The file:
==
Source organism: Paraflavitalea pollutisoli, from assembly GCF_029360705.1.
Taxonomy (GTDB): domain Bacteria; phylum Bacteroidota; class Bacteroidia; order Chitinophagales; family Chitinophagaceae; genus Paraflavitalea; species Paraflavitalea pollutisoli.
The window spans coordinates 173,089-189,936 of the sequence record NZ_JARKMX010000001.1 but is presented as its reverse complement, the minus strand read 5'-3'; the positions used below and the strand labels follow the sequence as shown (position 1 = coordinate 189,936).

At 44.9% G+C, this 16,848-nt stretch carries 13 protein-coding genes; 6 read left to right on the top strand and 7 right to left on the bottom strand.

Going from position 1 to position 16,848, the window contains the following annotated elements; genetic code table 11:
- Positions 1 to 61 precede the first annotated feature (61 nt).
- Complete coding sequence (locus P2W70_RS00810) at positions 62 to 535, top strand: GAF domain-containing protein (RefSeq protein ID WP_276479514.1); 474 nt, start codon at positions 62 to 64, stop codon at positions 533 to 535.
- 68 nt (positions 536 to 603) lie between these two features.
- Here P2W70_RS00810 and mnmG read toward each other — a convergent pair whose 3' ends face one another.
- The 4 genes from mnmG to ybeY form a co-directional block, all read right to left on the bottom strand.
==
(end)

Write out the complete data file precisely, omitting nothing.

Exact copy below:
Source organism: Paraflavitalea pollutisoli, from assembly GCF_029360705.1.
Taxonomy (GTDB): domain Bacteria; phylum Bacteroidota; class Bacteroidia; order Chitinophagales; family Chitinophagaceae; genus Paraflavitalea; species Paraflavitalea pollutisoli.
The window spans coordinates 173,089-189,936 of the sequence record NZ_JARKMX010000001.1 but is presented as its reverse complement, the minus strand read 5'-3'; the positions used below and the strand labels follow the sequence as shown (position 1 = coordinate 189,936).

At 44.9% G+C, this 16,848-nt stretch carries 13 protein-coding genes; 6 read left to right on the top strand and 7 right to left on the bottom strand.

Going from position 1 to position 16,848, the window contains the following annotated elements; genetic code table 11:
- Positions 1 to 61 precede the first annotated feature (61 nt).
- Complete coding sequence (locus P2W70_RS00810) at positions 62 to 535, top strand: GAF domain-containing protein (RefSeq protein ID WP_276479514.1); 474 nt, start codon at positions 62 to 64, stop codon at positions 533 to 535.
- 68 nt (positions 536 to 603) lie between these two features.
- Here P2W70_RS00810 and mnmG read toward each other — a convergent pair whose 3' ends face one another.
- The 4 genes from mnmG to ybeY form a co-directional block, all read right to left on the bottom strand.